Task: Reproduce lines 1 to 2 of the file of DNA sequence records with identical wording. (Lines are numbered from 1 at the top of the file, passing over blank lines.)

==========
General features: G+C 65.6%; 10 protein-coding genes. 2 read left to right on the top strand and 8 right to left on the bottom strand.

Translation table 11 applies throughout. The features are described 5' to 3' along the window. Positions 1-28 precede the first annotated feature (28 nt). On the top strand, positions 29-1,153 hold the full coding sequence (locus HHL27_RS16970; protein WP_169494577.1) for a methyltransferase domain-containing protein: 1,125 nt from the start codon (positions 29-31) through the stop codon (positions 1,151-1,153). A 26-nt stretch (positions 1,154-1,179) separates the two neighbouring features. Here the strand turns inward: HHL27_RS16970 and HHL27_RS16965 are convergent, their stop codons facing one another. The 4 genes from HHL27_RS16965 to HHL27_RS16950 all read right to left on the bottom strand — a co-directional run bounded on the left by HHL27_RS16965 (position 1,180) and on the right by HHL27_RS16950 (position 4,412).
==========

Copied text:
General features: G+C 65.6%; 10 protein-coding genes. 2 read left to right on the top strand and 8 right to left on the bottom strand.

Translation table 11 applies throughout. The features are described 5' to 3' along the window. Positions 1-28 precede the first annotated feature (28 nt). On the top strand, positions 29-1,153 hold the full coding sequence (locus HHL27_RS16970; protein WP_169494577.1) for a methyltransferase domain-containing protein: 1,125 nt from the start codon (positions 29-31) through the stop codon (positions 1,151-1,153). A 26-nt stretch (positions 1,154-1,179) separates the two neighbouring features. Here the strand turns inward: HHL27_RS16970 and HHL27_RS16965 are convergent, their stop codons facing one another. The 4 genes from HHL27_RS16965 to HHL27_RS16950 all read right to left on the bottom strand — a co-directional run bounded on the left by HHL27_RS16965 (position 1,180) and on the right by HHL27_RS16950 (position 4,412).